by Hans Pul
Especially since the Place Branding Conference of last month, the concepts competition and cooperation have been the theme of some recent posts on this blog*. In this post I will follow-up on this topic and discuss some aspects of the Holland Art Cities project (2009-2010). This project was a cooperation between 10 museums in 4 Dutch cities, aimed at attracting foreign visitors. Holland Art Cities was initiated and organised by the Netherlands Board of Tourism and Conventions (NBTC).
I will finish this post arguing that cooperation can be seen as a strategy within a competitive context.
Holland Art Cities is a temporary project by NBTC. This organisation also runs Holland.com, which is the central platform for foreign tourists visiting the Netherlands. Unlike what the NBTC claims on its website, “The Netherlands” and “Holland” are referring to two different concepts. The former refers to the country as a whole, while Holland refers to two out of twelve provinces within the Netherlands. However, in English the term Holland is more frequently used to refer to the country as a whole, while The Netherlands is seen as a more formal way to refer to the same entity. The same holds true for many other languages as well. Apparently, the NBTC does want to get away with the lack of clarity about these two concepts: On the “Did you know – funny facts about the Netherlands” page of Holland.com, it is stated that “The Netherlands and Holland are one and the same place”.
Although NBTC calls it an “event”, Holland Art Cities is pretty much a straight-forward cooperative marketing campaign with a clear target group. The target group is constituted by a well-off, art-interested public from nearby countries (Belgium, France, Germany and the UK). In 2009 and 2010, the top ten museums in the four biggest cities in the Netherlands (Amsterdam, Rotterdam, The Hague and Utrecht) worked together in an art event under the Holland Art Cities umbrella. (Interestingly, Utrecht is not located in one of the two Holland provinces). These cities are located within a range of 1 hour. Holland Art Cities had 3 themes: International influences, Dutch Masters and Young: modern and contemporary art.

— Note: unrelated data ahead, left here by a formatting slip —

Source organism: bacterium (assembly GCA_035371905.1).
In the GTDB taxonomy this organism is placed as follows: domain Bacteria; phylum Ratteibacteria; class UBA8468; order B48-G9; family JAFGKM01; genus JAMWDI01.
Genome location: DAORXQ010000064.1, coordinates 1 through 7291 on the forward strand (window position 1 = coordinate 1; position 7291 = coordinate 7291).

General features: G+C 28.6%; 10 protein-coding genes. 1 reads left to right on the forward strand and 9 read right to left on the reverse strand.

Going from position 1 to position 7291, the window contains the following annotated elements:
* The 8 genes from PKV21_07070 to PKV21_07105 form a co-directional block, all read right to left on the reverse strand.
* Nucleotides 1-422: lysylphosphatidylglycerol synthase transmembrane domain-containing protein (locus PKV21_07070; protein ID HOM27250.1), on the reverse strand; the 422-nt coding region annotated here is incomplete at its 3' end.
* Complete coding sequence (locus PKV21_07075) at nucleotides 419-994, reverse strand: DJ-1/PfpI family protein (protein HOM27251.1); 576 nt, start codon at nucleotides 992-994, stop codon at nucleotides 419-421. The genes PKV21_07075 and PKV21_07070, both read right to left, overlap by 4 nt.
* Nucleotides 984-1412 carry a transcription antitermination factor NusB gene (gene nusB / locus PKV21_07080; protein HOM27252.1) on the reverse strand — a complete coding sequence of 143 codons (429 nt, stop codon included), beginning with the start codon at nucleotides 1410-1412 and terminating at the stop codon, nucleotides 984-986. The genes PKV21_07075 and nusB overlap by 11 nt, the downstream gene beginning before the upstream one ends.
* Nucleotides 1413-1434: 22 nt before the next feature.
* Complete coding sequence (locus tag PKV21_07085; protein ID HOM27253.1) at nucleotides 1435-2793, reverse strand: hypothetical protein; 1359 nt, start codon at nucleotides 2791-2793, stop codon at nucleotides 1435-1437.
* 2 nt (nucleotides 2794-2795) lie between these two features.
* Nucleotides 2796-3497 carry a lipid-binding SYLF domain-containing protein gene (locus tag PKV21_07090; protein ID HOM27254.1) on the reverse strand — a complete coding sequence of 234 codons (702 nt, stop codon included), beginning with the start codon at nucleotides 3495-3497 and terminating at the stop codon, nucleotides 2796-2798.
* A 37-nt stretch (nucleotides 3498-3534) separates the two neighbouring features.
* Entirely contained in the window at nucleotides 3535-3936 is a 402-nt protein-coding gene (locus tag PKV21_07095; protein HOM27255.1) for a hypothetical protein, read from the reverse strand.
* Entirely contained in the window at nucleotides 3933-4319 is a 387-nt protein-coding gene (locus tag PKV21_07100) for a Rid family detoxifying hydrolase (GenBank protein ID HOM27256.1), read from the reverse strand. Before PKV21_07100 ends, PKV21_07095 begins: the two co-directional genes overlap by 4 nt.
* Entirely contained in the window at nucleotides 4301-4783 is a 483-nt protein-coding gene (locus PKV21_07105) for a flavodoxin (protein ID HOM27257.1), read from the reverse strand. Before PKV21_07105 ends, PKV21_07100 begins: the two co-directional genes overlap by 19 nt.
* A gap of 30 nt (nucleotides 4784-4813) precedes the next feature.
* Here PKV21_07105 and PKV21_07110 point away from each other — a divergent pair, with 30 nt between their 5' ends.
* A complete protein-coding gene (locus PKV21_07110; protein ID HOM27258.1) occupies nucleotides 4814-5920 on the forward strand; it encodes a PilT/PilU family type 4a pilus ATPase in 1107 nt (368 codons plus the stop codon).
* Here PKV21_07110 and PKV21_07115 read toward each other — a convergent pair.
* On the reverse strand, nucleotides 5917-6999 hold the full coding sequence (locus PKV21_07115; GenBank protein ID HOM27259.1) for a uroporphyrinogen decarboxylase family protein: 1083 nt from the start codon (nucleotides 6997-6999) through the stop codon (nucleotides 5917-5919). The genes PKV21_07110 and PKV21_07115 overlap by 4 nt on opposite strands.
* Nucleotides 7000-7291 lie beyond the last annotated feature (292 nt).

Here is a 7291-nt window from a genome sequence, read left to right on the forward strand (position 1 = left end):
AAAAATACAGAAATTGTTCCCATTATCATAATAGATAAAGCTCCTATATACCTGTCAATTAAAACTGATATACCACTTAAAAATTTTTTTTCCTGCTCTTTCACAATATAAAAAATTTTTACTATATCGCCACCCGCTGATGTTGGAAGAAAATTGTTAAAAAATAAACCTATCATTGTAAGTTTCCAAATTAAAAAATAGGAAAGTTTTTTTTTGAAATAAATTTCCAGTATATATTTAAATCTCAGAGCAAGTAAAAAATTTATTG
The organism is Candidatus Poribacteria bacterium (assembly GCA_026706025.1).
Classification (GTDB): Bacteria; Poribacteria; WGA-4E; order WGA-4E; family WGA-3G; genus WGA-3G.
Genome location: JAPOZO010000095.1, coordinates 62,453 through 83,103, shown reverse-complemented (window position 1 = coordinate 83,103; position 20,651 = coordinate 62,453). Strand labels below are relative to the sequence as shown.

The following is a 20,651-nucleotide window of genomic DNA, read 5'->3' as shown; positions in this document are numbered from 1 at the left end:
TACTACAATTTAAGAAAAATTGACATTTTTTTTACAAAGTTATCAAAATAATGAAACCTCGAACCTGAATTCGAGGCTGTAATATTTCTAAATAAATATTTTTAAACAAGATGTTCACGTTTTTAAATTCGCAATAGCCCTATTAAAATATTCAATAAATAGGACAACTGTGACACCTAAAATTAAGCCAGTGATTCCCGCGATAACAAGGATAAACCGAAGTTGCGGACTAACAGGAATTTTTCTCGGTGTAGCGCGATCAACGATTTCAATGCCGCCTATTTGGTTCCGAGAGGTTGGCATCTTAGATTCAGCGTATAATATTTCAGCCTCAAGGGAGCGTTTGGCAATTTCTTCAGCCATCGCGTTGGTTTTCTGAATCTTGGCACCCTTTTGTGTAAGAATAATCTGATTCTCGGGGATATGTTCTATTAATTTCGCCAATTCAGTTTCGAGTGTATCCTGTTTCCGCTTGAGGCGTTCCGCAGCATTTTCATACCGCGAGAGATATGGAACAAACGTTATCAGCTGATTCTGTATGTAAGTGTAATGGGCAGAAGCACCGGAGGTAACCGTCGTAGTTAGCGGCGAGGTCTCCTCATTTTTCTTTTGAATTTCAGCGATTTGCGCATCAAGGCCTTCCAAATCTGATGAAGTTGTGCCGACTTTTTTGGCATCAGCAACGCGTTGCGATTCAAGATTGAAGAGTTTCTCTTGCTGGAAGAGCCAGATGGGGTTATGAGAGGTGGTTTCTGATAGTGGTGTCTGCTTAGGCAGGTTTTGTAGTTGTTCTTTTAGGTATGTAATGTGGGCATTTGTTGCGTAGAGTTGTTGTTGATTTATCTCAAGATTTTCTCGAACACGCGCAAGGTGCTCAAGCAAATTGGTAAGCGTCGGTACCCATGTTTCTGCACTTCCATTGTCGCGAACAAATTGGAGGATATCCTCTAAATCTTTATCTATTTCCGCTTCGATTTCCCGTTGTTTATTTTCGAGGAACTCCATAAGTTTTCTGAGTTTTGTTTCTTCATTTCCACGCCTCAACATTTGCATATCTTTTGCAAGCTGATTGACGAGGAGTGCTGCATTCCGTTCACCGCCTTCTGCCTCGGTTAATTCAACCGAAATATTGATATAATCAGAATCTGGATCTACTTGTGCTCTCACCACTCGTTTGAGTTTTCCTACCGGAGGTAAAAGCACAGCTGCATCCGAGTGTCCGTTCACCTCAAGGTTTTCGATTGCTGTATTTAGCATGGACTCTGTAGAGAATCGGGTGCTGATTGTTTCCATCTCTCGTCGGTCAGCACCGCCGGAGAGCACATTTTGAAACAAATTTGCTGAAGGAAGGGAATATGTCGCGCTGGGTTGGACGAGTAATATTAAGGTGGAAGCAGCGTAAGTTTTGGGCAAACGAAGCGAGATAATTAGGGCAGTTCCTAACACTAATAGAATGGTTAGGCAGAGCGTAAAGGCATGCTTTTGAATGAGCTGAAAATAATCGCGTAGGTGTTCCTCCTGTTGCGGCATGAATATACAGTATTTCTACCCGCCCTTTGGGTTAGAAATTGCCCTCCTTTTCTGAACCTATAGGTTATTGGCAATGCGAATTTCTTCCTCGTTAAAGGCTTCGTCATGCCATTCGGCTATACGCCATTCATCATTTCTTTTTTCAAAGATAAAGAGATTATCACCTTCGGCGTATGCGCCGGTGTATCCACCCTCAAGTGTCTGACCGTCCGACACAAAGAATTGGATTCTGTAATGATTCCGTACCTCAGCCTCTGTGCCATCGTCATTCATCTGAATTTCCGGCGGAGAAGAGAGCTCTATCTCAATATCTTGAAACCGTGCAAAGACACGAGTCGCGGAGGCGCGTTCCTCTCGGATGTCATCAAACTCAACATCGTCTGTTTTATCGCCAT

According to the NBTC, the campaign was a great success:
“With 41 expositions in the main programme and 51 in the side programme, Holland Art Cities had a strong appeal on both Dutch and foreign visitors. Around 5 million people visited the expositions in the main programme of the ten museums; 2.9 million Dutch visitors and 2 million visitors from all over the world. For 25% of the foreign visitors the Holland Art Cities expositions was one of the main reasons for their visit to the Netherlands. To underline the quality of the programme: many of the visitors came specifically to the Netherlands and/or the city to see the exhibition and were delighted with their visit.”
The campaign generated a lot of media exposure in the target countries, especially on art websites. The fact that Holland Art Cities caught a lot of attention is probably due to the fact that it is a clear concept: four cities, ten high-end art museums. However, exactly this aspect of the campaign touches on my first point of critique. This point of critique is that only a very small fraction of Dutch art museums received a massive amount of international media attention, while other cities and museums did not. Other cities in the Netherlands and other museums in the four cities profited from Holland Art Cities only indirectly, if at all. A second point of critique on the Holland Art Cities event is pointed at in an article in Recreatie & Toerisme (in Dutch) by Stephen Hodes. The author is content with the focus on art in positioning the Netherlands as a destination. However, he argues that the event seems to be part of the regular programming of the involved museums. According to Hodes, the “Holland Art Cities” event seems to add less of innovative art programming (content), but rather is a “fancy packaging” around already existing products.
My main argument in this blogpost is that in place branding, cooperation can be of competitive advantage. Places cooperating in place branding efforts can be more effective, as they have a more complete product to sell and share costs. In that sense, cooperation and competition are often related, and are different aspects of the same process. For me, the Holland Art Cities campaign example shows that cooperation is a way of withstand within a competitive context.
Within the European context, the Holland Art Cities cooperation effectively positioned the museums/cities involved against competing European cities with great art museums. Within the Dutch context, however, the Holland Art Cities cooperation excluded dozens of other great art museums, in order to keep the concept clear and easy to communicate to foreign publics. From the perspective of the excluded museums, the cooperation of Holland Art Cities museums constituted strong competition.
What is your stance? Is cooperation an alternative to competition? Or is cooperation just a nice-sounding word, but effectively a strategy to achieve competitive advantage?
* Overview of some of our recent posts on the competition/cooperation topic: